Dedicated to classics and hits.

Friday, September 17, 2021

No One is Talking About This (2021) by Patricia Lockwood

First time American novelist Patricia Lockwood made the Booker Prize shortlist with No One is Talking About This
Book Review
No One is Talking About This (2021)
by Patricia Lockwood

     Congratulations to all the Booker Prize short-list nominees!  I feel like making the short-list is huge for most authors- almost as good as wining, whereas making the longlist is only a so-so experience, heavy readers like me are way more likely to take your book for a spin, but a longlist nomination doesn't do much for the general Audience, like in the United States, straight up nobody gives a fuck about the longlist titles.   I was surprised to see No One is Talking About This made the shortlist- one of three American books next to the forthcoming Bewilderment by Richard Powers (which also made the National Book Award longlist- announced today) and Great Circle by Maggie Shipstead- another surprise to me.

  I had been hearing about No One is Talking About This here and there for months, basically in headlines that announced it as  "The Great Internet Novel" or questioning that idea.  Knowing that I was going to read it eventually, I skipped the debate.  The truth that No One is Talking About This is half internet novel, half novel about a difficult childbirth, I think the two portions are literally split in two as in "Part One" and "Part Two." 

  I didn't love the plot- it seemed pretty maudlin to me, which I think is probably the point- moving beyond the internet and cynicism to find real meaning in the horrors of everyday life, but as a criminal defense attorney who spends most of his time defending indigent defendants from the vagaries of the Federal criminal justice system,  I am well acquainted with the emotions Lockwood describes.  I just can't imagine this is going to win the Booker Prize, but the shortlist is huge, and it really sets up her next book.

   Also, the Audiobook is great, narrator Kristin Sieh really nails a narrator who could be hyper annoying in Audio form, but is not.

Friday, September 10, 2021

Great Circle (2021) by Maggie Shipstead

Book Review
Great Circle (2021)
by Maggie Shipstead

   Great Circle is another 2021 Booker longlist pick, written by American author Maggie Shipstead.  At 569 pages, Great Circle puts the "long" in longlist but fortunately it's a fast ride.   Shipstead skips between past and present as she tells the intertwined tales of Marion Davies, a 20th century aviatrix with LGBTQ tendencies and Hadley Baxter, a contemporary actress who is enlisted to play Davies in a feature film after she gets terminated from her star-making Twilight-esque role in a YA fantasy franchise.  Also along for the ride is Jamie, Davies' artist-twin brother as well as a host of secondary characters- enough to fill two basketball teams.    

  Other than the late developing LGBTQ angle, it's hard to pinpoint the attraction of the Booker panel to this title as a longlist contender.  True, they love an epic work of historical fiction (See 2013, The Luminaries by Elanor Catton and the two wins by Hilary Mantel for her Thomas Cromwell trilogy.  It's nice to see a book on the longlist that can plausibly be described as a "fun read" or "page turner" but again, at 569 pages it had damn well better be.   I thought her depiction of contemporary starlet Hadley Baxter was particularly clever but even after I finished I was left asking questions about the relationship between the two characters.  I believe the idea is that the same actress would play both roles in a movie/tv version (which would be a movie/tv version of a book that is essentially about the process of making a movie based on a book...trey meta.)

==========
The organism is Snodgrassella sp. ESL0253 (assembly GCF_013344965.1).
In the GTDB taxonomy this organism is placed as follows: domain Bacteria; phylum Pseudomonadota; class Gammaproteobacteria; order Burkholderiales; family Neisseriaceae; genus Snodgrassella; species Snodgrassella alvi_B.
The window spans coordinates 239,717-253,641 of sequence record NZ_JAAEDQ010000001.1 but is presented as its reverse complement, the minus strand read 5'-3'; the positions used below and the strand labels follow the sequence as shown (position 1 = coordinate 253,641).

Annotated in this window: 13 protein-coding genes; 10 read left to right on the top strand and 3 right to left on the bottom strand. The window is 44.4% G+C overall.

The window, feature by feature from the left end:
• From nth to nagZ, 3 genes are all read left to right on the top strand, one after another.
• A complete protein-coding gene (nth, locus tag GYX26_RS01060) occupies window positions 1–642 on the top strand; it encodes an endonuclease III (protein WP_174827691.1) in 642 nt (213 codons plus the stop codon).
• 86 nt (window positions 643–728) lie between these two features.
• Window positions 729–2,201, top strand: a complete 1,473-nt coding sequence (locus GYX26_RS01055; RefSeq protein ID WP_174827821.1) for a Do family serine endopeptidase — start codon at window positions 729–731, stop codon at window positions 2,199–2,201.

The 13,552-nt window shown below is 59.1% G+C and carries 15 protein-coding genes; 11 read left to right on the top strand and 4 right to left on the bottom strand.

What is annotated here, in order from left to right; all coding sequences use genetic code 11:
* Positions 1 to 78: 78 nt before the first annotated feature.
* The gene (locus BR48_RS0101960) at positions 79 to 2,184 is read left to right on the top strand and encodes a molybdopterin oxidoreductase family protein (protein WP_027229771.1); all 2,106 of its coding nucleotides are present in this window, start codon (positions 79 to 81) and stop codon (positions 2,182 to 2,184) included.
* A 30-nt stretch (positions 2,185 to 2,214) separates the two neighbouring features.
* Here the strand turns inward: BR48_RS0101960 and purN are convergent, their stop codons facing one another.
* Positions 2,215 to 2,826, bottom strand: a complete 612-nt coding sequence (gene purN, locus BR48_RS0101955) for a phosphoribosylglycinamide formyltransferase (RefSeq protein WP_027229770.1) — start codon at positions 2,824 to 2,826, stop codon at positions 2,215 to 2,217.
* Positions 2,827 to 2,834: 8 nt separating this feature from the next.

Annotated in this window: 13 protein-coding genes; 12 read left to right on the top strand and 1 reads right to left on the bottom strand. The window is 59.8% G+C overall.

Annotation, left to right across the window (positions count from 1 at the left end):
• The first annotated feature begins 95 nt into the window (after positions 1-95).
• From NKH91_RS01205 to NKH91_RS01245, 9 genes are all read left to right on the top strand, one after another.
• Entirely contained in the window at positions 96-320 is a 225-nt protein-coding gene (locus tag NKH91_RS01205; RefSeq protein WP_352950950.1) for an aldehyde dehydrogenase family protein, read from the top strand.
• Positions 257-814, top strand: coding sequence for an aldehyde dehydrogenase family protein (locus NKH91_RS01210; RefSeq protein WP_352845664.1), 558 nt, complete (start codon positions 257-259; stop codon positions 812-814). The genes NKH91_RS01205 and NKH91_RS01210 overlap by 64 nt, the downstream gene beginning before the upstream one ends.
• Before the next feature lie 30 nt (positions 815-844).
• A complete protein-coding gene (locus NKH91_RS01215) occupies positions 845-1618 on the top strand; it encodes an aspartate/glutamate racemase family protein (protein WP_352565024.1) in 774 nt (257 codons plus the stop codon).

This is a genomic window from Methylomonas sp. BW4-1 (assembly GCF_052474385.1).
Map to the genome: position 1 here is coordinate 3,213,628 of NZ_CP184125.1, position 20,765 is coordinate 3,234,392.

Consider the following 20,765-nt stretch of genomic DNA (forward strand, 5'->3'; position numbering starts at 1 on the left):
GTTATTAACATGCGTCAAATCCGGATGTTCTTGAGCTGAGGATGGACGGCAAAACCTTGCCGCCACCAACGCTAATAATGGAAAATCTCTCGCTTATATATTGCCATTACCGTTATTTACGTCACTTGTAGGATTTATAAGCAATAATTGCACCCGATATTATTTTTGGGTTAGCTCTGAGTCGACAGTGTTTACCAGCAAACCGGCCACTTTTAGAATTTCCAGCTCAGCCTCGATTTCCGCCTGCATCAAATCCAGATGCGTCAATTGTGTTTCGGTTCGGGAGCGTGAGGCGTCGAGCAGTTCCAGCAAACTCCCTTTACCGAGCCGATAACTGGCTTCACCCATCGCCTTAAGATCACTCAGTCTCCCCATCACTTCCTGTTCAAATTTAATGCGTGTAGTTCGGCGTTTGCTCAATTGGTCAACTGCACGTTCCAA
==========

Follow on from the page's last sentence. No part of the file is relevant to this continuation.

The short list gets announced next week on the 14th.   Excited to see who makes the cut!

Wednesday, September 08, 2021

The Promise (2021) by Damon Galgut

Damon Galgut – Movies, Bio and Lists on MUBI
South African writer Damon Galgut, will the third time be a charm for the Booker prize.
Book Review
The Promise (2021)
by Damon Galgut

   You'd have to consider The Promise by Damon Galgut a favorite for Booker shortlist status since he's already made it twice before (but never won.)  I'd say he's also a top pick for actually winning the Award- if he makes the shortlist how can they not give it to him.  So far I've read six of the Longlist titles and The Promise is certainly shortlist worthy.   Is The Promise an out-and-out winner? No, but the Booker winner criteria seems to change with each successive jury.

   It's impossible to discuss Galgut to a general audience for literary fiction without comparing him to J.M. Coetzee, specifically as a potential successor (awkward because Coetzee is still writing novels) or heir to Coetzee's legacy.  In the Booker related interview I read in the Guardian, Galgut (who must be sick to death to Coetzee comparisons to the point where it must be extremely bad form to bring it up to him) talked about his respect for Cormac McCarthy- to the point of once trying to psych himself up to knock on the door of his house when he was in New Mexico. 

  Andddd... I guess I can see that influence in The Promise though I can' entirely put aside Coetzee. Can anyone out there blame me?   I didn't love The Promise, it's one of those books that is so well drawn that it is awkward to read.  There is no experimental structure but he does manage to write the tragic history of this South African family in a way that rewards a reader who makes it to the end.   That is a sign of a good author and a good book- it makes the reader think it is one thing and then it turns out to be another. 

Boy in the Field (2020) by Margot Livesey

Book Review
Boy in the Field (2020)
by Margot Livesey